AMERICA, WE CANNOT AFFORD TO BE THIS WRONG AGAIN!
- Posted by ron golden SE Admin GA on January 2, 2011 at 10:00am
- by Evan Mazur
Saturday, January 1, 2011
"Then everything changed. The housing bubble burst, banks stopped lending, and the Federal Reserve became an object of contempt. It was the world Ron Paul had prophesied, and he had a seductive story to tell about why it had happened—the Austrian [free market economics] story... It does not seem at all far-fetched to think that Paul could have a much greater impact on the race than last time. The Republican primaries are sure to be about economic and size-of-government issues."
-Joshua Green, "The Tea Party’s Brain", Atlantic Magazine Nov. 2010
The Long Road to Prominence
Two time presidential candidate Dr. Ron Paul, the libertarian Republican with a 22 year career in the U.S. Congress in Texas's 14th district, has been fighting against big government his entire career. Known for his advocacy of keeping the government out of citizens' personal and economic lives, he was influenced by the Austrian free market economist Ludwig von Mises who stated that no matter how well intentioned, any attempts by the government to steer the economy would result in malinvestment that would lead to the boom-bust cycle where the pain of the recession would feel far worse than the temporary high experienced during rising economic activity. Mises is known for predicting the Great Depression and he turned down a job offer from Austria's central bank in 1929 knowing that a crash was coming which eventually ended in a hyperinflationary collapse. Similarly, when Richard Nixon took the United States off the gold standard in 1971 and enacted wage and price controls, Ron Paul knew the government's attempt to steer the economy would eventually steer it directly into an iceberg. Not one to go down with the ship, Nixon's interventions gave Ron Paul the impetus to enter politics and he won his first election in 1976 and became a member of the U.S. House of Representatives.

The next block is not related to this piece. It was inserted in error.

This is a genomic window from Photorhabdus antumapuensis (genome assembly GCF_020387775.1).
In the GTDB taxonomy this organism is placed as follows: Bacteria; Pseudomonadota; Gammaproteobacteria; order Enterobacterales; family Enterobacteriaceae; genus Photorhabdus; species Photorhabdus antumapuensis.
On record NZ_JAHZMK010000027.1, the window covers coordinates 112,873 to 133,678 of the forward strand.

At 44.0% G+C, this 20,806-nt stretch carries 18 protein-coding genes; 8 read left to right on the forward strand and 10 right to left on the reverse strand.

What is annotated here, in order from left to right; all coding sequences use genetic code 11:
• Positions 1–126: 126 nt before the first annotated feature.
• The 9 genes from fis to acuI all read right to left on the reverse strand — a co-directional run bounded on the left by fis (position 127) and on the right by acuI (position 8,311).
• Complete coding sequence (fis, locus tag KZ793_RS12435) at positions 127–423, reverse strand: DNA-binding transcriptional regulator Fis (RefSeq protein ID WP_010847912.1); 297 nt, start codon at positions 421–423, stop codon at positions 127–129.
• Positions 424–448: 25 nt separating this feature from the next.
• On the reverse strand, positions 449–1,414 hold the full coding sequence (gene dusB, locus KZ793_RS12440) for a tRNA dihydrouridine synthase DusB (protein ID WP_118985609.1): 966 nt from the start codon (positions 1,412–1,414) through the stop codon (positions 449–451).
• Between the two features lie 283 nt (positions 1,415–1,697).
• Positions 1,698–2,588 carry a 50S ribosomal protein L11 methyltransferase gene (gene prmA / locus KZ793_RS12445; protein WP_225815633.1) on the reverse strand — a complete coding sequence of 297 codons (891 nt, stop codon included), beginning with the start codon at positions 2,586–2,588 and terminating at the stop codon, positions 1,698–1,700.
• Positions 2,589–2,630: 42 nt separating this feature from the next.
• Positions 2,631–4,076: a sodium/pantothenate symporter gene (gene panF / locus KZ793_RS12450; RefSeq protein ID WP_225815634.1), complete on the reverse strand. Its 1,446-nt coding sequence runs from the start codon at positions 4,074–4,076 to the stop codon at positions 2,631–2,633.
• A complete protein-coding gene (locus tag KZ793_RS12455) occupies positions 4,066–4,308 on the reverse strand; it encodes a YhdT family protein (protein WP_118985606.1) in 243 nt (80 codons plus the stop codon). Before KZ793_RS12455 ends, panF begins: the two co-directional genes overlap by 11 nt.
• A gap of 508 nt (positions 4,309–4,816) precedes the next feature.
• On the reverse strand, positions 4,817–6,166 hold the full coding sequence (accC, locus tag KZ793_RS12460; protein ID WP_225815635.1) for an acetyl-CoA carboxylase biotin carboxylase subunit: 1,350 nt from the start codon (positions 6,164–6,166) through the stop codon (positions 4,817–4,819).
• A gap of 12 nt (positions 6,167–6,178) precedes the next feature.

Dr. Paul went against the grain from the very beginning. Representing the party that supposedly advocated free-market economics, Republican Richard Nixon was attributed with the phrase "We are all Keynesians now", referring to British economist John-Maynard Keynes who inspired Franklin Roosevelt's New Deal economic policy during the Great Depression. Ron Paul stresses that the economy was not repaired by New Deal intervention but by the expansion of capitalism through production of consumer goods that was made possible when U.S. soldiers returned home after World War II. Whatever the case, government had made the decision that even after WWII it should be in charge of steering the economy and repairing it, as if it were something mechanical like a watch, when things went wrong. NPR's report concluded that:
"One way the economy is not like a watch is that you can repair a watch without politicians. Politicians took the Keynesian message that government spending can be good and ran with it. They paid for the war on poverty and the war in Vietnam. They sent a man to the moon. All the while, they piled up the federal budget deficit, convinced that Keynes gave them a free pass.
Prescribing Keynesianism to some politicians is like prescribing crack to a coke addict. In the 1970s, the patient hit rock bottom. The U.S. had high unemployment, and the Keynesian solution stopped working. The national government spent and spent, but unemployment only got worse. Then came inflation, something Keynesians had no answer for."
Such was the climate that Ron Paul encountered when he first entered into political office. Though Keynesianism had supposedly become passé due to the failures of the 1970s, Paul maintains that Keynesian economics never died and that government still tried to control the economy through the manipulation of interest rates through the Federal Reserve. The Fed's ability to control interest rates along with its ability to create money out of thin air to rescue banks that made bad investments, combined with Government Sponsored Enterprises (GSEs) such as Fannie Mae and Freddie Mac that had the ability to buy up, and therefore guarantee, private banks' mortgages, created what Paul had predicted to be a perfect storm leading to malinvestment in the housing sector. In a speech to the House floor on October 27, 2005, Paul spoke of the GSE Crisis